Creditors took over Hyundai Engineering & Construction in the wake of the Asian financial crisis at the end of the 1990s. Korea Finance is the builder’s largest shareholder with an 11.2 per cent stake.

Shares in Hyundai Engineering have fallen more than 20 per cent so far this year due to the slump in the local construction industry.

Hyundai Heavy Industries, the world’s largest shipbuilder, is considering a bid for a controlling stake in Hynix Semiconductor worth about $2.8bn as creditors launch another attempt to sell the leading memory chipmaker

“We are looking at the sale with interest,” a Hyundai Heavy said, responding to market rumors that the shipbuilding giant would take over its former affiliate

Hyundai Heavy is looking to diversify their interests away from shipbuilding into electric power generation, but analysts say the deal could also reflect its desire to rebuild the family conglomerate, or chaebol. Hynix was formerly known as Hyundai Electronics.

Nine creditors-turned-shareholders, including Korea Exchange Bank, are planning to launch a sales process this month for a 15 per cent stake in Hynix, in their third attempt to find a strategic buyer in as many years.

The stake has a stock market valuation of $2.4bn but analysts estimate it is worth about $2.8bn because the rest of the shares are widely dispersed, giving the owner the chance to control the company.

Hyundai Heavy declined to comment on why it would be interested in Hynix but analysts said the shipbuilder apparently wants to rebuild parts of the former Hyundai family conglomerate, which had been split up in the aftermath of the Asian financial crisis in 1997 or Hyundai Heavy is just planning to continue their diversification as Hyundai Motor Groups did after acquiring the Hyundai Engineering & Construction .

“Some say that Hyundai Heavy wants Hynix for its renewable business such as solar power but it seems a little far-fetched,” said Jae Lee at Daiwa Securities. “There seems to be no clear business link but the company may want to take back part of the former Hyundai empire, like in the case of Hyundai Engineering & Construction.”

Hyundai Motor Group, a former affiliate of Hyundai Heavy Industries, this year took over Hyundai Engineering & Construction Last April 2011.

 

Jung Soo-hyun - New President of Hyundai Engineering & Construction (HDEC)

Jung Soo-hyun – New President of the Hyundai Engineering & Construction (HDEC)

Hyundai Motor Group named Hyundai Amco president Jung Soo-hyun to lead the Hyundai Engineering and Construction (HDEC).

Just last week Mr. Joong Kyum Kim president of Hyundai Engineering & Construction (HDEC) filed his resignation after few year of service to the Korea’s largest builder.

The Hyundai Motor Group acquired Hyundai Engineering & Construction, the nation’s top builder last April 2011. Hyundai Amco is the construction affiliate of the Hyundai Motor Group.

The 59 year old new president is also a veteran who has worked in the construction industry for more than 30 years since he graduated from Seoul National University. He took charge of Hyundai Amco earlier this year.

The Hyundai Motor Group also promoted Sohn Hyo-won, vice president of Hyundai Engineering & Construction, to lead the Hyundai Amco.


Cars of Hyundai Motors and Kia Motors take 10% of U.S. market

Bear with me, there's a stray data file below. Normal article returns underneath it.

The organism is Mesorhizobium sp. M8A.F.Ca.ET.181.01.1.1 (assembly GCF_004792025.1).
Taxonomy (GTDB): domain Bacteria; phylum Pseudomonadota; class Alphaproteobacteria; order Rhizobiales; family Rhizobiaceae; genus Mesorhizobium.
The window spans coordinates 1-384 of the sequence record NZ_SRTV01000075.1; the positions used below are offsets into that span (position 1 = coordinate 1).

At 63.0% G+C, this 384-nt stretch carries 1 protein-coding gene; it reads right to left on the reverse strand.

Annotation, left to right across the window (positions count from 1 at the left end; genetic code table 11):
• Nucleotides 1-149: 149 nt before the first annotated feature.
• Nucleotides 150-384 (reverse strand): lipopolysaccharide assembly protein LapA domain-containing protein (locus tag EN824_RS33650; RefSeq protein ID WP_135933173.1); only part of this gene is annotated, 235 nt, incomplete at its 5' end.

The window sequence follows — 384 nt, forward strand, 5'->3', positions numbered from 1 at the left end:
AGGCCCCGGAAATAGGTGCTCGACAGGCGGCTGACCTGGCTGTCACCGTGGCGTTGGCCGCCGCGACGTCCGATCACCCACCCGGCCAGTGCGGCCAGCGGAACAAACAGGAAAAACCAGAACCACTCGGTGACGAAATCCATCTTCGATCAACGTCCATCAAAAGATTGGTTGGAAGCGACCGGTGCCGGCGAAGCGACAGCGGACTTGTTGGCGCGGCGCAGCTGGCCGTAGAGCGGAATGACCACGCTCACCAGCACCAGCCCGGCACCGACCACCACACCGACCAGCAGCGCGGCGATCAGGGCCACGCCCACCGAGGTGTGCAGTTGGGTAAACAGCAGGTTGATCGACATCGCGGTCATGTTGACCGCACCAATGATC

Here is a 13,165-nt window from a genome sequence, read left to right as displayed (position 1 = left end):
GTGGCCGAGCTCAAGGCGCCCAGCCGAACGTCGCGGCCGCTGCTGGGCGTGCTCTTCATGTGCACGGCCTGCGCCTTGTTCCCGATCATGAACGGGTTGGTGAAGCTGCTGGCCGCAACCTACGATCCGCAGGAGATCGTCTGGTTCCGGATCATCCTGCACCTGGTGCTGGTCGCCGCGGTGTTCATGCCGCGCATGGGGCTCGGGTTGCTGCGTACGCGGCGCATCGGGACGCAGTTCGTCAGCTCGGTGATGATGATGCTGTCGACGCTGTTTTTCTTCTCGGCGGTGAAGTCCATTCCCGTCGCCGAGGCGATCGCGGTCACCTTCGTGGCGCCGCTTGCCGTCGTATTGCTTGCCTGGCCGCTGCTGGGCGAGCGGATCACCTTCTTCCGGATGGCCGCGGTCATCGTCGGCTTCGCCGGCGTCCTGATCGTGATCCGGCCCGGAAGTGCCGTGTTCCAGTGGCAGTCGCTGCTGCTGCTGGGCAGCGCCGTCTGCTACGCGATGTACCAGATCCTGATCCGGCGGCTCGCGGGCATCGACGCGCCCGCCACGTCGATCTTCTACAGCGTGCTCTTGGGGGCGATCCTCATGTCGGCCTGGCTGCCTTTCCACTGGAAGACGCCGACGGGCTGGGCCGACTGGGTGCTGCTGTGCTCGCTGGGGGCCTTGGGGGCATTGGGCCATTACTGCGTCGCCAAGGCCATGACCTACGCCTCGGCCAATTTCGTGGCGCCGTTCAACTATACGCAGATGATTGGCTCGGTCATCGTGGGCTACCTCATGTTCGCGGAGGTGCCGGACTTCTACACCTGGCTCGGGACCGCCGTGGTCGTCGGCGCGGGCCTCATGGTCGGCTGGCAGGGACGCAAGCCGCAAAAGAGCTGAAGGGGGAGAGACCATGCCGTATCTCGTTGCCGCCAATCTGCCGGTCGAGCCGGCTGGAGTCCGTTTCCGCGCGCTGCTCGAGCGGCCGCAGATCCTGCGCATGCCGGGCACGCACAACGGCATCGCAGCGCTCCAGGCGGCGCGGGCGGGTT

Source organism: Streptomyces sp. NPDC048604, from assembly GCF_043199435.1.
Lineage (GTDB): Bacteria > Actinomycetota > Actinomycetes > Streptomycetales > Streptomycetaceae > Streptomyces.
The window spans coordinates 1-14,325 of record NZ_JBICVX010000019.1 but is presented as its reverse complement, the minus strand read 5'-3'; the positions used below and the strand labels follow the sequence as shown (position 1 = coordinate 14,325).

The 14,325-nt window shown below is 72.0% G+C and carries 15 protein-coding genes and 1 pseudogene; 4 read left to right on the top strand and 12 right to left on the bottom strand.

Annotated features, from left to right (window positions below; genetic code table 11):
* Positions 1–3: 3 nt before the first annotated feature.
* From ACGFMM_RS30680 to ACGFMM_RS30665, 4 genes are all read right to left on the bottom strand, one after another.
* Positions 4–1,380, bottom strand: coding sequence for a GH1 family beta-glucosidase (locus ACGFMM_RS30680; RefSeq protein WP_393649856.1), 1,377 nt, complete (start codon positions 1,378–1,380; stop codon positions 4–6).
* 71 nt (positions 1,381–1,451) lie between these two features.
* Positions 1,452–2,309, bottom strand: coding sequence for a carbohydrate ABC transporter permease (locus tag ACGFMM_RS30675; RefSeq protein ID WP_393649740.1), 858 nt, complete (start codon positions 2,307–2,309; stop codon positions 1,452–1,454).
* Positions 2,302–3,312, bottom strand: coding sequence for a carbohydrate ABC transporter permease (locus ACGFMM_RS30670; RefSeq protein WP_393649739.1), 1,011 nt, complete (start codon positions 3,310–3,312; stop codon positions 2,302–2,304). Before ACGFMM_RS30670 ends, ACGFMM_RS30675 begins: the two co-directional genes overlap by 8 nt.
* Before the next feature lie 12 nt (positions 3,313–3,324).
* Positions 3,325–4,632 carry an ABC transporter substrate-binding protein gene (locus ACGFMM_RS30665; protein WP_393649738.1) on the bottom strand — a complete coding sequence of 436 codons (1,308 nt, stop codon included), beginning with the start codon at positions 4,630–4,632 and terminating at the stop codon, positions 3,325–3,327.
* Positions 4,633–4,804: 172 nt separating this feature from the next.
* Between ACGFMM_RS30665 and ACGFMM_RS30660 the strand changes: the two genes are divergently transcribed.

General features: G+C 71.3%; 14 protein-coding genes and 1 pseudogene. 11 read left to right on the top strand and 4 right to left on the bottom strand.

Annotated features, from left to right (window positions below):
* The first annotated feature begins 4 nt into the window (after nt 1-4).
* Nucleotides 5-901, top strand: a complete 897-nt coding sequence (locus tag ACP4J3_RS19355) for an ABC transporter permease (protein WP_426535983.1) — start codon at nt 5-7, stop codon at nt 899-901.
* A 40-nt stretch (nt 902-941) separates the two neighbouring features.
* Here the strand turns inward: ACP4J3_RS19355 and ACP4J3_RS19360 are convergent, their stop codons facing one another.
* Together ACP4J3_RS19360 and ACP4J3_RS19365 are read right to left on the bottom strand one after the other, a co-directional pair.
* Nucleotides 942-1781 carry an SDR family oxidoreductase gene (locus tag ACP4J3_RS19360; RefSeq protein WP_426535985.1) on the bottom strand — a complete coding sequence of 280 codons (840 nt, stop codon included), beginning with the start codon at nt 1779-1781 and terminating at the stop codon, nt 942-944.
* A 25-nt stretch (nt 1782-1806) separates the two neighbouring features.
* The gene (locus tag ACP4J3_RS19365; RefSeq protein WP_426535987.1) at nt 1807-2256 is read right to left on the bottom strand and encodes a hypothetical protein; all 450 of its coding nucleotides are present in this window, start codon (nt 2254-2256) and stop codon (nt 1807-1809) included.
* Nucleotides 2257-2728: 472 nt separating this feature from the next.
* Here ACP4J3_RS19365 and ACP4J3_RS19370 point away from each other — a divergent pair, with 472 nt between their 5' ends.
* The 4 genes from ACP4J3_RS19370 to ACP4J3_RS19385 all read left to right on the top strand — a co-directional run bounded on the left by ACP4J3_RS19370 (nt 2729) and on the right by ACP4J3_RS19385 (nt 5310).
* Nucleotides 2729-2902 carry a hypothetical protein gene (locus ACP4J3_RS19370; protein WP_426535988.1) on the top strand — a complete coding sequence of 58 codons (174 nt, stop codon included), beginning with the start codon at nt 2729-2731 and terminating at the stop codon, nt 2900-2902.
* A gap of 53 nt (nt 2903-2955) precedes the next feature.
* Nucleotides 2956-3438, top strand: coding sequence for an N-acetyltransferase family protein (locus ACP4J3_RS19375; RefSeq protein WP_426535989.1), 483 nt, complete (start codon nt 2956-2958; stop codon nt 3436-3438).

Hyundai Motor Co. and its affiliate Kia Motors Corp. saw their U.S. market share exceed 10 percent for the first time in May, mainly thanks to robust demand for new models.

The automakers under the wing of Hyundai Motor Group sold 107,426 vehicles in the United States last month, up 21 percent from a year earlier.

They captured 10.1 percent of the American market, where the total sales of global automakers came to about 1.06 million units.

Kia Motors sold 48,212 units, posting a growth rate of 53.4 percent. Hyundai Motor posted 21 percent in yearly growth with sales of 59,214 vehicles.

“We had brisk sales in overseas markets including the U.S.,” a Hyundai company spokesman said. “By strengthening power as a global enterprise, we will continue to achieve the sales goal.”

The Genesis sedan’s sustained growth trajectory continued with May representing the 23rd consecutive month of year-on-year sales increases for Hyundai’s premium car.

The Equus sedan continued its strong launch, with sales and market share exceeding targeted levels.

While Hyundai sales were strong in all states of the U.S., California was the brightest spot, with sales up 95 percent for the first five months, compared to 2010.

But performance was below predictions from research centers that the Korean automotive group would grab third place in the sales rankings in May.

U.S. auto giant General Motors topped the list with sales of 221,192 units, followed by Ford Motor with 191,529, Chrysler with 115,363 and Japan’s Toyota Motor with 108,387.

“While we’ve still got a lot of work to do, we’re getting good responses to our consumer-driven Hyundai recipe ― assurance programs like Trade-In Value Guarantee and America’s Best Warranty, industry-leading fuel economy, and the freshest designs in the industry,” Hyundai Motor America’s president and CEO John Krafcik was quoted by a foreign news agency as saying.

During the first quarter of the year, Hyundai Motor Group’s share of the U.S. market for midsized sedans rose to a record high, industry data showed.

Meanwhile, according to industry data, 66,554 units of Hyundai Motor’s Sonata and Kia Motors’ K5, known as the Optima in overseas markets, were sold in the U.S. during the first three months of the year, giving the companies a combined midsized sedan market share of 15.1 percent.

In terms of units sold, Hyundai Motor Group’s first quarter midsized sedan sales increased 62.3 percent compared to the 41,013 units ― the Sonata and the previous Optima which was marketed as the Lotze in Korea ― sold during the same period last year.